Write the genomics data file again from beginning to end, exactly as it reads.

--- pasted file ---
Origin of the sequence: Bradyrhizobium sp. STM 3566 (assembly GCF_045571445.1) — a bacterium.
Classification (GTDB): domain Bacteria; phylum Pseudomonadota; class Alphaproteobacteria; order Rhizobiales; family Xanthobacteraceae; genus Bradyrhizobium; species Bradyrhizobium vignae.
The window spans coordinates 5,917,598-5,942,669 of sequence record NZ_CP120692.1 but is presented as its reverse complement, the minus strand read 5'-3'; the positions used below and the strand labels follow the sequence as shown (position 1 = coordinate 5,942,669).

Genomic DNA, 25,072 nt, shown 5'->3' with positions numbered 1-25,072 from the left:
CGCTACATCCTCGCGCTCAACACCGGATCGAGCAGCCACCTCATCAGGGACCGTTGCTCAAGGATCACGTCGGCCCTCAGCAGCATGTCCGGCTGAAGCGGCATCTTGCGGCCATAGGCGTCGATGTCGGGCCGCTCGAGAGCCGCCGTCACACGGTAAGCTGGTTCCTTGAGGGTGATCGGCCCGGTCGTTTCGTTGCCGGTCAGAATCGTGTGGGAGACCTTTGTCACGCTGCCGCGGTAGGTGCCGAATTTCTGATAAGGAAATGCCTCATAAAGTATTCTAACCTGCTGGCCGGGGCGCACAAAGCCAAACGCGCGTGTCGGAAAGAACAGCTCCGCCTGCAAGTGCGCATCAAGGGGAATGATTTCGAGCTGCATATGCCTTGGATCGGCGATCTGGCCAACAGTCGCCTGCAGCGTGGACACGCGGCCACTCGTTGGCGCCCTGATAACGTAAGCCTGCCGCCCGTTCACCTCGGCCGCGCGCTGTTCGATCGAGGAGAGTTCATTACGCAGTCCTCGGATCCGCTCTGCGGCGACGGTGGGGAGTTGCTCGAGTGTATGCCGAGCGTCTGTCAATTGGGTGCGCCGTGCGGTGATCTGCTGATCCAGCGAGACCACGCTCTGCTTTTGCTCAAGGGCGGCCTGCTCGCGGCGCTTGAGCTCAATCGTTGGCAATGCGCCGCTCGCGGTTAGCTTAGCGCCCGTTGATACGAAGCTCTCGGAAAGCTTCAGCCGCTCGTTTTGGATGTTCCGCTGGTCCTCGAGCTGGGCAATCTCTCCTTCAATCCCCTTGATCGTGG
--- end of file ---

Origin of the sequence: Bradyrhizobium sp. STM 3566 (assembly GCF_045571445.1) — a bacterium.
Classification (GTDB): domain Bacteria; phylum Pseudomonadota; class Alphaproteobacteria; order Rhizobiales; family Xanthobacteraceae; genus Bradyrhizobium; species Bradyrhizobium vignae.
The window spans coordinates 5,917,598-5,942,669 of sequence record NZ_CP120692.1 but is presented as its reverse complement, the minus strand read 5'-3'; the positions used below and the strand labels follow the sequence as shown (position 1 = coordinate 5,942,669).

Genomic DNA, 25,072 nt, shown 5'->3' with positions numbered 1-25,072 from the left:
CGCTACATCCTCGCGCTCAACACCGGATCGAGCAGCCACCTCATCAGGGACCGTTGCTCAAGGATCACGTCGGCCCTCAGCAGCATGTCCGGCTGAAGCGGCATCTTGCGGCCATAGGCGTCGATGTCGGGCCGCTCGAGAGCCGCCGTCACACGGTAAGCTGGTTCCTTGAGGGTGATCGGCCCGGTCGTTTCGTTGCCGGTCAGAATCGTGTGGGAGACCTTTGTCACGCTGCCGCGGTAGGTGCCGAATTTCTGATAAGGAAATGCCTCATAAAGTATTCTAACCTGCTGGCCGGGGCGCACAAAGCCAAACGCGCGTGTCGGAAAGAACAGCTCCGCCTGCAAGTGCGCATCAAGGGGAATGATTTCGAGCTGCATATGCCTTGGATCGGCGATCTGGCCAACAGTCGCCTGCAGCGTGGACACGCGGCCACTCGTTGGCGCCCTGATAACGTAAGCCTGCCGCCCGTTCACCTCGGCCGCGCGCTGTTCGATCGAGGAGAGTTCATTACGCAGTCCTCGGATCCGCTCTGCGGCGACGGTGGGGAGTTGCTCGAGTGTATGCCGAGCGTCTGTCAATTGGGTGCGCCGTGCGGTGATCTGCTGATCCAGCGAGACCACGCTCTGCTTTTGCTCAAGGGCGGCCTGCTCGCGGCGCTTGAGCTCAATCGTTGGCAATGCGCCGCTCGCGGTTAGCTTAGCGCCCGTTGATACGAAGCTCTCGGAAAGCTTCAGCCGCTCGTTTTGGATGTTCCGCTGGTCCTCGAGCTGGGCAATCTCTCCTTCAATCCCCTTGATCGTGG